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In Fine Style: The Art of Tudor and Stuart Fashion

10 May 2013 | Rachel Ridge

“In the 16th century the English were described as fashion chameleons. They would change their styles really frequently and they would combine garments from different countries in a really weird way.”

Perusing his fellow men bejeweled and bedecked in bonnets and ostrich feathers, shipped in from far and wide, compelled William Shakespeare to write; “I think he bought his doublet in Italy, his round hose in France, his bonnet in Germany and his behavior everywhere.” These mocking words of Baron Falconbridge in his play The Merchant of Venice, simultaneously reflects the Tudor and Stuart elite’s peculiarly distinctive reaction to fashion, whilst paralleling the multilayered new exhibition from The Royal Collection Trust: In Fine Style: The Art of Tudor and Stuart Fashion. A show that journeys so far into the interactive, you can even try on these iconic accessories and outfits via their In Fine Style app! 

This summer, The Queen’s Gallery pays homage to our extravagantly decorative predecessors in a coming together of paintings, drawings, prints, jewels and particularly rare surviving items of clothing of the monarchs. As well as this, an extensive array of portraits encased in decorative gold gilts illuminate the deep red walls in a suitably grand manner. There was no society in British history more cut-throat, more elaborate, and we are to learn the clothes was where it all began. We are to learn that woven into their clothing were postures of status and Machiavellian political strategy.

The first room holds portraits of the monarchs we all know well – Henry VIII, Mary, Elizabeth I, Edward – all painted at defining moments in their life. Through the evidence of portraiture, we see how Henry VIII was the first monarch to use clothes as a demonstration of power. Curator Anna Reynolds concurs, “He really understood the importance of clothing, gold, expensive jewellery and very broad shoulders to create this iconic silhouette that we know.” With the portrait being painted just before he broke down the Roman Catholic Church, audiences are welcomed to listen to BBC6 music DJ Eddy Temple Morris’s darkly atmospheric choice of Shutdown by Stenchman, which is sure to elongate their gaze and alter their perception of such an iconic image. This is all part of the DJ’s 12 songs for 12 paintings, where you are invited to get lost in paintings of Frances Stuart, curiously painted in men’s soldiers clothing, all to the soulful sounds of Lana Del Ray’s Blue Jeans remix.

This marriage of music and painting we are led to believe isn’t as 21st century as you might think, in fact “music was woven into court life, and these very paintings would have been enjoyed with music in the background” reveals the DJ. The music available from the earphones on offer, enhancing the visitor experience.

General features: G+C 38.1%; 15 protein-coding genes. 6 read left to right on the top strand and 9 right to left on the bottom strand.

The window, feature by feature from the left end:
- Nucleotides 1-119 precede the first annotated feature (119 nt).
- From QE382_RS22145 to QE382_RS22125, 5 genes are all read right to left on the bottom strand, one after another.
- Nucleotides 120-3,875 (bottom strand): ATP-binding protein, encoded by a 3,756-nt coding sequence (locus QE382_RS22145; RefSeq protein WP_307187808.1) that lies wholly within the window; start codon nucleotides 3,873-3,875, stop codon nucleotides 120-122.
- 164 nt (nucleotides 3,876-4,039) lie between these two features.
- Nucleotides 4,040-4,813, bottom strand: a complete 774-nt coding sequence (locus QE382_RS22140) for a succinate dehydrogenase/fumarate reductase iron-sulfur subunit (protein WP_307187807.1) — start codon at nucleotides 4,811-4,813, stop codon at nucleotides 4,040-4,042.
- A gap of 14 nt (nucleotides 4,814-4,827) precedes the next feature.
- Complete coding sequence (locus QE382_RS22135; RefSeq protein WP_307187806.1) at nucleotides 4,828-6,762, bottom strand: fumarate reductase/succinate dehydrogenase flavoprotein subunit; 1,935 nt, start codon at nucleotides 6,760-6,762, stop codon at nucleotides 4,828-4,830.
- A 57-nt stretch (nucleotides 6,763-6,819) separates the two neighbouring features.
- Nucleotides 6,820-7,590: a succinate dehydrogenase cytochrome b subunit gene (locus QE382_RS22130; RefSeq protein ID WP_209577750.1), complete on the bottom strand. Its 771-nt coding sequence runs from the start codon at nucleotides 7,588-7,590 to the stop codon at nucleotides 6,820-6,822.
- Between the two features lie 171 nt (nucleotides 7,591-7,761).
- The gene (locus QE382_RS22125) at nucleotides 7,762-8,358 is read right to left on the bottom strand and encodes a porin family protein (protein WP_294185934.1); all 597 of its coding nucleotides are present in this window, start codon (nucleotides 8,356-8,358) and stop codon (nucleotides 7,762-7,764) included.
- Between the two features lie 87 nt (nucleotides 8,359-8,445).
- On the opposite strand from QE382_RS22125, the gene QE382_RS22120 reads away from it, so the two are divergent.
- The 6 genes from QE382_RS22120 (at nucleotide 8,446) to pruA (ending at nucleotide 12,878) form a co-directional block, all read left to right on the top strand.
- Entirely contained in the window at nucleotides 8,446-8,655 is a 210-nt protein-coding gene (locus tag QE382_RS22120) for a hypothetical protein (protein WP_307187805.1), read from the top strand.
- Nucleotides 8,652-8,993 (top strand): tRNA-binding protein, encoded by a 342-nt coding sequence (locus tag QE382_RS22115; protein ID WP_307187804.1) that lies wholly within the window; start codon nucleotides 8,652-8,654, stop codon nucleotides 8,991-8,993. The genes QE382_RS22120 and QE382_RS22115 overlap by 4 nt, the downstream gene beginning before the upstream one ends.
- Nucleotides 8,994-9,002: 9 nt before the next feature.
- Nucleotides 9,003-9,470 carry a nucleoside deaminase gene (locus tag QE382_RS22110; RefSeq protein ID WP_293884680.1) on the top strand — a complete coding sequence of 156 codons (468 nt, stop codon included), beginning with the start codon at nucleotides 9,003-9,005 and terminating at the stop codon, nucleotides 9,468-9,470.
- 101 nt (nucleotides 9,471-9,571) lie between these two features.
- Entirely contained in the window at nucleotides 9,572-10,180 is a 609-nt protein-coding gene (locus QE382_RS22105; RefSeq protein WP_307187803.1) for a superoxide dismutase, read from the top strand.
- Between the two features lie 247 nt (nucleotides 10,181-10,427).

This posture of power through clothing carries on to the portrait of a thirteen-year-old Elizabeth I, who wears a fabric only allowed to be worn by the royal family. This portrait is making a conscious demonstration of the importance of her royal blood, as Anna Reynolds reveals, “She actually sent it to Edward after it was painted…sending a message, don’t forget me, I’m still important, I still have this royal blood in me so don’t underestimate me.”

As part of the multi media experience, you are shown a video of Reynolds visiting pioneering British fashion designer Gareth Pugh at his studio to discuss his deep influence with this era of fashion. He cites Elizabeth I as a style icon, admiring the decadent rituals involved in creating court clothing as “Subtly erotic…I like the idea of using insects blood to dye a fabric, it’s very extravagant.”   

We learn, embedded in their choices of clothing, of many hidden messages and clues that a Tudor and Stuart society would have easily deciphered. The immense symbolism within the clothing of Margret of Austria, wife of Phillip the King of Spain, would have made a huge impact on rocky Anglo-Spanish relations at the time. Reynolds continues, “The huge brooch she is wearing was worn during the signing of a peace treaty one year before this portrait was painted. It was then sent to England to James I as a symbol of this new peace treaty between Spain and England…. it’s a reminder of that day and of that event and the clothes would have been read as a symbol of that peace treaty.”

Most interestingly, the final room ‘Influences from abroad’ uncovers how British style was as eclectic and rule breaking then as it is now. To cement this idea The Royal Collection Trust are offering ROBE magazine, 350 years in the making and presenting you the all important fashion features of it’s day! Reynolds reveals, that, “In the 16th century the English were described as fashion chameleons. They would change their styles really frequently and they would combine garments from different countries in a really weird way.” So not much has changed there! However, through the Royal Collection’s forward thinking and innovative approach to these old treasures, we are led to look deeper, alter our perceptions and see that the Tudors and Stuarts really were the first dedicated followers of fashion!

In Fine Style: The Art of Tudor and Stuart Fashion runs until October 6. For more information and to book tickets please click here.

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